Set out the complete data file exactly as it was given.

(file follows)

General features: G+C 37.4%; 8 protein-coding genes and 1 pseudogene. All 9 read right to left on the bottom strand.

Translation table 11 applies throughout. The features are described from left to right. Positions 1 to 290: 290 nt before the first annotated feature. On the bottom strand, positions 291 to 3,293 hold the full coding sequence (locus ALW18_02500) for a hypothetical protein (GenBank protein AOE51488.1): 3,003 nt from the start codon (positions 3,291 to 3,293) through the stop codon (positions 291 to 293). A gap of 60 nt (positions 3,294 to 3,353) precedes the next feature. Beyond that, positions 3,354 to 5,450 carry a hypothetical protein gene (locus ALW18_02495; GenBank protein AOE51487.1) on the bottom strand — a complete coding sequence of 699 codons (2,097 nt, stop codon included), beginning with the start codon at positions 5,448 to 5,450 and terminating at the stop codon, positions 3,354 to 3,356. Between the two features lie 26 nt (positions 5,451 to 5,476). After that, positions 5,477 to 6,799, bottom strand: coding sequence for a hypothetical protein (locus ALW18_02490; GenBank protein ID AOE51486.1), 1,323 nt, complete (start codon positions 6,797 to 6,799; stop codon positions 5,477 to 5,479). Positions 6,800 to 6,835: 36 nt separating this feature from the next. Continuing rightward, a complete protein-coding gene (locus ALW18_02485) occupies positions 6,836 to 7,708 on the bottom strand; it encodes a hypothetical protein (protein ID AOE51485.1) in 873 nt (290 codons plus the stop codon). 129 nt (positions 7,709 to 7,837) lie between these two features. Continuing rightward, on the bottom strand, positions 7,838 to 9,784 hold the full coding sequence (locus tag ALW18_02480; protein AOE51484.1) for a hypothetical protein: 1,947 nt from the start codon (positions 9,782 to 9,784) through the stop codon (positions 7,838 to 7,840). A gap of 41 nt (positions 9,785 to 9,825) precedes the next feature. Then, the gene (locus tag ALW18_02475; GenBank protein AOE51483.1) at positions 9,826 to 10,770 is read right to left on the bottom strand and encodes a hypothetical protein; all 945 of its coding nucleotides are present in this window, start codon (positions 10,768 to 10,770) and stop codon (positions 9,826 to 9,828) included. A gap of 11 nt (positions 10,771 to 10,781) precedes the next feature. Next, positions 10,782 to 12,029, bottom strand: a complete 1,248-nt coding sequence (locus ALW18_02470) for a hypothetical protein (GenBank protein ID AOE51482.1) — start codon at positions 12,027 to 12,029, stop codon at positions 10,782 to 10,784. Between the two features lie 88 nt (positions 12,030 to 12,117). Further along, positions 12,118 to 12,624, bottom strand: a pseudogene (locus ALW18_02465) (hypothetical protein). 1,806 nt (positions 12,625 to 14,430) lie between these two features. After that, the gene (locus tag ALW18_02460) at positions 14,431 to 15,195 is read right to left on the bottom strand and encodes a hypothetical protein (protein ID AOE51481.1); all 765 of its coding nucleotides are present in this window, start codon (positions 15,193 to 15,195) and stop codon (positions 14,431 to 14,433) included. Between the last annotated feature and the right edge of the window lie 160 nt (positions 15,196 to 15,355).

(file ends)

General features: G+C 37.4%; 8 protein-coding genes and 1 pseudogene. All 9 read right to left on the bottom strand.

Translation table 11 applies throughout. The features are described from left to right. Positions 1 to 290: 290 nt before the first annotated feature. On the bottom strand, positions 291 to 3,293 hold the full coding sequence (locus ALW18_02500) for a hypothetical protein (GenBank protein AOE51488.1): 3,003 nt from the start codon (positions 3,291 to 3,293) through the stop codon (positions 291 to 293). A gap of 60 nt (positions 3,294 to 3,353) precedes the next feature. Beyond that, positions 3,354 to 5,450 carry a hypothetical protein gene (locus ALW18_02495; GenBank protein AOE51487.1) on the bottom strand — a complete coding sequence of 699 codons (2,097 nt, stop codon included), beginning with the start codon at positions 5,448 to 5,450 and terminating at the stop codon, positions 3,354 to 3,356. Between the two features lie 26 nt (positions 5,451 to 5,476). After that, positions 5,477 to 6,799, bottom strand: coding sequence for a hypothetical protein (locus ALW18_02490; GenBank protein ID AOE51486.1), 1,323 nt, complete (start codon positions 6,797 to 6,799; stop codon positions 5,477 to 5,479). Positions 6,800 to 6,835: 36 nt separating this feature from the next. Continuing rightward, a complete protein-coding gene (locus ALW18_02485) occupies positions 6,836 to 7,708 on the bottom strand; it encodes a hypothetical protein (protein ID AOE51485.1) in 873 nt (290 codons plus the stop codon). 129 nt (positions 7,709 to 7,837) lie between these two features. Continuing rightward, on the bottom strand, positions 7,838 to 9,784 hold the full coding sequence (locus tag ALW18_02480; protein AOE51484.1) for a hypothetical protein: 1,947 nt from the start codon (positions 9,782 to 9,784) through the stop codon (positions 7,838 to 7,840). A gap of 41 nt (positions 9,785 to 9,825) precedes the next feature. Then, the gene (locus tag ALW18_02475; GenBank protein AOE51483.1) at positions 9,826 to 10,770 is read right to left on the bottom strand and encodes a hypothetical protein; all 945 of its coding nucleotides are present in this window, start codon (positions 10,768 to 10,770) and stop codon (positions 9,826 to 9,828) included. A gap of 11 nt (positions 10,771 to 10,781) precedes the next feature. Next, positions 10,782 to 12,029, bottom strand: a complete 1,248-nt coding sequence (locus ALW18_02470) for a hypothetical protein (GenBank protein ID AOE51482.1) — start codon at positions 12,027 to 12,029, stop codon at positions 10,782 to 10,784. Between the two features lie 88 nt (positions 12,030 to 12,117). Further along, positions 12,118 to 12,624, bottom strand: a pseudogene (locus ALW18_02465) (hypothetical protein). 1,806 nt (positions 12,625 to 14,430) lie between these two features. After that, the gene (locus tag ALW18_02460) at positions 14,431 to 15,195 is read right to left on the bottom strand and encodes a hypothetical protein (protein ID AOE51481.1); all 765 of its coding nucleotides are present in this window, start codon (positions 15,193 to 15,195) and stop codon (positions 14,431 to 14,433) included. Between the last annotated feature and the right edge of the window lie 160 nt (positions 15,196 to 15,355).